In an era of financialisation, it is not surprising that market forces have pulled environmental policy within their ambit. Emissions trading schemes, otherwise known as cap and trade regimes, are business-friendly market mechanisms that incentivize polluters to meet emissions reductions targets at the lowest possible cost.
What Is Emissions Trading?
They are favoured over traditional command and control regulation and even carbon taxes, which are viewed by many businesses and less-developed nations as inequitable constraints on economic development. Most commonly with cap and trade regimes governments or regional authorities set a cap on overall emissions and then allocate allowances to polluters up to the level of the cap.
These allowances can then be bought and sold freely in the market. The system aims to reward polluters who achieve emissions reductions through, for example, investing in clean energy sources by enabling them to sell their excess emissions allowances to higher emitters.
The biggest and most advanced scheme currently in operation is the European Union Emissions Trading Scheme (EU ETS). It is the EU’s central climate change policy mechanism which regulates 45% of the EU’s total greenhouse gas emissions and covers around 1,000 of the largest emitting industrial installations in the UK. In terms of the EU meeting its climate obligations, the EU ETS is thus hugely important.
Uncertainty over the EU ETS
In light of Brexit, there is considerable uncertainty around whether or not the UK will remain inside it once it officially leaves the EU. Importantly, participation in the EU ETS is not conditional on EU membership, therefore, the UK, if it wishes, would have to negotiate a special arrangement with the EU that keeps the UK inside the scheme.
Norway, Iceland and Lichtenstein are not in the EU but are nevertheless members of the EU ETS. The issue is that these countries are inside the European Economic Area (EEA) which raises questions as to whether single market access is a prerequisite for participation in the EU ETS.
In any event, the UK could pursue an alternative option and establish its own emissions trading system which could then be linked to the EU ETS at a later date. Although the opportunity is there to do so, it would ostensibly be an inconvenient course to take, as it would entail more complexity and bureaucracy for businesses.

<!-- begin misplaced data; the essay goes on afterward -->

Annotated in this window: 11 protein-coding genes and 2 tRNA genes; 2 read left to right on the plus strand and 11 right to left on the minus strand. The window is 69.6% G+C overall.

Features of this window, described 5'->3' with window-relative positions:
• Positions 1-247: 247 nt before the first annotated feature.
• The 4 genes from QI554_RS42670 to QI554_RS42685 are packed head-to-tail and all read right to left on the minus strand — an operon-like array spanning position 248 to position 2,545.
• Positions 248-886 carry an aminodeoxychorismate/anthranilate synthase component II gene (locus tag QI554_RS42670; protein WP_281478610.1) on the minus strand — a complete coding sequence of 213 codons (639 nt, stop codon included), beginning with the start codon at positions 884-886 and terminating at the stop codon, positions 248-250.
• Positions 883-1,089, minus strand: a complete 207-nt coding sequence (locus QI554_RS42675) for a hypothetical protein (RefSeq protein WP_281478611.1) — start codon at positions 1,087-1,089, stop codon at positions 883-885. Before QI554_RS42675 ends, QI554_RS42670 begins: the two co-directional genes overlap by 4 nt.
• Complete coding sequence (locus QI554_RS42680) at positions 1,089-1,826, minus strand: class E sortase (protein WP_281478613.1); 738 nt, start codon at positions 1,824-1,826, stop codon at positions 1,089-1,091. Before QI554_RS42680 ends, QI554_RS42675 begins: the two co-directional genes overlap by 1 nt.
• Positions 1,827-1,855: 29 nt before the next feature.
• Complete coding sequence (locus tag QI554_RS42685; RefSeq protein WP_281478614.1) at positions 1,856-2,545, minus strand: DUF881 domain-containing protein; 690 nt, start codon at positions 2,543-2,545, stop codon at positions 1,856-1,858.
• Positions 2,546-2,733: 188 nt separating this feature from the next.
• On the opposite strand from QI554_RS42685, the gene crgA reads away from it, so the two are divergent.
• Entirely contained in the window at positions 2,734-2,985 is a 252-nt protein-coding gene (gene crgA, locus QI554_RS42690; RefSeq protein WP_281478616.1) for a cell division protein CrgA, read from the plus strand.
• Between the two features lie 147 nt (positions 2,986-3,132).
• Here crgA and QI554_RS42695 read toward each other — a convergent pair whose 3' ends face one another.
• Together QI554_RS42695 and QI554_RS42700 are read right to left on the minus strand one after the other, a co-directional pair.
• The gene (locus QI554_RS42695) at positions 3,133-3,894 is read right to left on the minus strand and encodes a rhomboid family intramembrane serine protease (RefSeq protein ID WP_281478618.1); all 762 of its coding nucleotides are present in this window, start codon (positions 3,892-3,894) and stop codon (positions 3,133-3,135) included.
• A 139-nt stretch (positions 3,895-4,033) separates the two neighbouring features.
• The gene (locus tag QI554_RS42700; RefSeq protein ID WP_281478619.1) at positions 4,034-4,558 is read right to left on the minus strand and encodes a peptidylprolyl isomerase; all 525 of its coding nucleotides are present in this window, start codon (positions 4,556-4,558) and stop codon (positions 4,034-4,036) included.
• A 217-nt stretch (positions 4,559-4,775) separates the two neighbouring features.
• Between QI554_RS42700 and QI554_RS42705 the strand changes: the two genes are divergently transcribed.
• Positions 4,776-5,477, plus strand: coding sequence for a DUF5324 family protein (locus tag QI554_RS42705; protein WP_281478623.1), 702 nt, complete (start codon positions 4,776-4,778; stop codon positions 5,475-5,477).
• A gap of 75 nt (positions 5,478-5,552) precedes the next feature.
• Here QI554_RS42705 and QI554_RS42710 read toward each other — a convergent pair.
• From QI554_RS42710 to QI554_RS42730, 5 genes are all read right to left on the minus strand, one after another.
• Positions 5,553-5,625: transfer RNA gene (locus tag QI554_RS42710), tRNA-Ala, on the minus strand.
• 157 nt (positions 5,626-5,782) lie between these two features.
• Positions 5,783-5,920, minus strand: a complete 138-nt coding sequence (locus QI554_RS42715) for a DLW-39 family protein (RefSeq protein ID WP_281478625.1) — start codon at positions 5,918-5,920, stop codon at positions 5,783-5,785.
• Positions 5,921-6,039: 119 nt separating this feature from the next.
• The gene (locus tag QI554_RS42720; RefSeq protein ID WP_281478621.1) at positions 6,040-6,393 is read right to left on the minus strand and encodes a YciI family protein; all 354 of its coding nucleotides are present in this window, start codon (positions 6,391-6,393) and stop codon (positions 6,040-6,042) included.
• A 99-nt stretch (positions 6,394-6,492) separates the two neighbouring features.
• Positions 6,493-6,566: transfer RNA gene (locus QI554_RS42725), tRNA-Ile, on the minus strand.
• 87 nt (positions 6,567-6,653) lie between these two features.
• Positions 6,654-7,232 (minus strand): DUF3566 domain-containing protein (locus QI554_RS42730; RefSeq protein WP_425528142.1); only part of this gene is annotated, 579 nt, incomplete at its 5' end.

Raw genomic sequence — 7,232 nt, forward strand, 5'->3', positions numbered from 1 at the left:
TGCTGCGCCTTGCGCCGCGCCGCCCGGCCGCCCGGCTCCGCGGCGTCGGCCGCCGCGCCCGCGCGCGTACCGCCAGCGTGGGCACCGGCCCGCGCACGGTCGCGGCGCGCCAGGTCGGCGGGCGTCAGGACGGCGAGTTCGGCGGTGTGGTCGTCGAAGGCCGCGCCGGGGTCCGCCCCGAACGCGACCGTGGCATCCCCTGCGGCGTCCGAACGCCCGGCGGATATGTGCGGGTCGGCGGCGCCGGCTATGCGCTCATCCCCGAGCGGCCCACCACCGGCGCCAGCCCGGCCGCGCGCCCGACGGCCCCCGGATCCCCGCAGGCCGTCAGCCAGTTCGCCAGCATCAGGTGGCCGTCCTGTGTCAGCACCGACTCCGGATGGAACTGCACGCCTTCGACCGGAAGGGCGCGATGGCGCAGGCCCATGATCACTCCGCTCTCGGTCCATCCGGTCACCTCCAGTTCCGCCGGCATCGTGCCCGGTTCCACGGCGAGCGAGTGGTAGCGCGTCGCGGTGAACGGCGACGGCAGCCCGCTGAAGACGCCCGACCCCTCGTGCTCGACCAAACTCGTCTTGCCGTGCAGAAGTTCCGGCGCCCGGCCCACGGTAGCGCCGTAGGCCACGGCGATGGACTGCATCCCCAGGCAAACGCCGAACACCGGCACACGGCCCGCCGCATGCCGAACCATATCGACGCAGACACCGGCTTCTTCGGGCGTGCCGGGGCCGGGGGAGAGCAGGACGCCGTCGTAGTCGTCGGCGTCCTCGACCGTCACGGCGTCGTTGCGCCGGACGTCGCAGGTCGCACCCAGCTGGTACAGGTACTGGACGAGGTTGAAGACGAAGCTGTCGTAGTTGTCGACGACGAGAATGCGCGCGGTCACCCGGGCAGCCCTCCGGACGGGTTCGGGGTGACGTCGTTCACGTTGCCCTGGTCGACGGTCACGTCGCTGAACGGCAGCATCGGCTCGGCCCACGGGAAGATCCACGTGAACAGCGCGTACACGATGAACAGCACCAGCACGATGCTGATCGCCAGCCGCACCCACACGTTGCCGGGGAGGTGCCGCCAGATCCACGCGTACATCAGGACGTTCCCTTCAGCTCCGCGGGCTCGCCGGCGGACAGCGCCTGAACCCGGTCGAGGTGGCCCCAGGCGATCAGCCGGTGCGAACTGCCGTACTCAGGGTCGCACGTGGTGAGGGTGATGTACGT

The creation and administration of a domestic scheme would also entail more public expenditure, something to which the current UK Government is averse. Unfortunately for investors, the UK is yet to make its position clear on the EU ETS.
The Importance of UK Participation
Despite concerns over practicalities, it is in the interests of both the UK and the EU for the UK to remain in the EU ETS. The EU relies heavily on the UK for around £1.7bn worth of funding for the scheme, most of which goes to less-developed Eastern European Member States in the form of emissions allowances.
The loss of this funding would likely have a detrimental impact on the operation of the EU ETS and may require existing members of the scheme to increase their funding to keep the scheme running, an exigency that would prove to be politically unpopular.
Another issue is market prices. In the morning of the referendum vote, the EU carbon price dropped more than 15% in anticipation of the possibility of the UK leaving the EU ETS, which highlights the UK’s positive influence on the scheme’s operation.
The UK is the second biggest emitter in the EU and UK industry purchases a significant amount of allowances from the market. A UK exit, therefore, prompts fears over falls in demand and the consequent reduction in the price of emissions allowances which would have the effect of dampening the incentives for industry to meet climate targets. However, market hedging that occurred in anticipation of the referendum vote could mitigate these pricing concerns.
The UK has also been a fundamental contributor to the reform of the EU ETS both domestically and at the EU level. To alleviate the problems associated with low carbon prices that have plagued the EU ETS since the financial crisis, in 2010 the UK introduced a domestic carbon floor price to sustain meaningful incentives.
At the regional level, the UK negotiated hard alongside the Commission to reform the EU ETS. From Phase III of the scheme, the Commission, rather than the member states, now has the exclusive competence to set caps on national allocations of allowances. Previously, the member states were legally unrestrained in the number of allowances they allocated to domestic industry. Reform of this kind will help to prevent an oversupply of allowances and sustain competitive market prices.
Finally, the EU ETS is one of the central policies utilised by the UK to meet its domestic climate obligations under the 2008 Climate Change Act. The Act imposed a legal duty upon the Secretary of State “to ensure that the net UK carbon account for the year 2050 is at least 80% lower than the 1990 baseline“.
In light of such a demanding duty, one can reason that failing to negotiate an agreement to secure participation in the EU ETS is likely to set back the UK’s efforts to meet its statutory climate obligations and tar its renowned reputation as being a leader in combating climate change.
But as with the majority of uncertainties arising from Brexit, it all depends on the negotiations.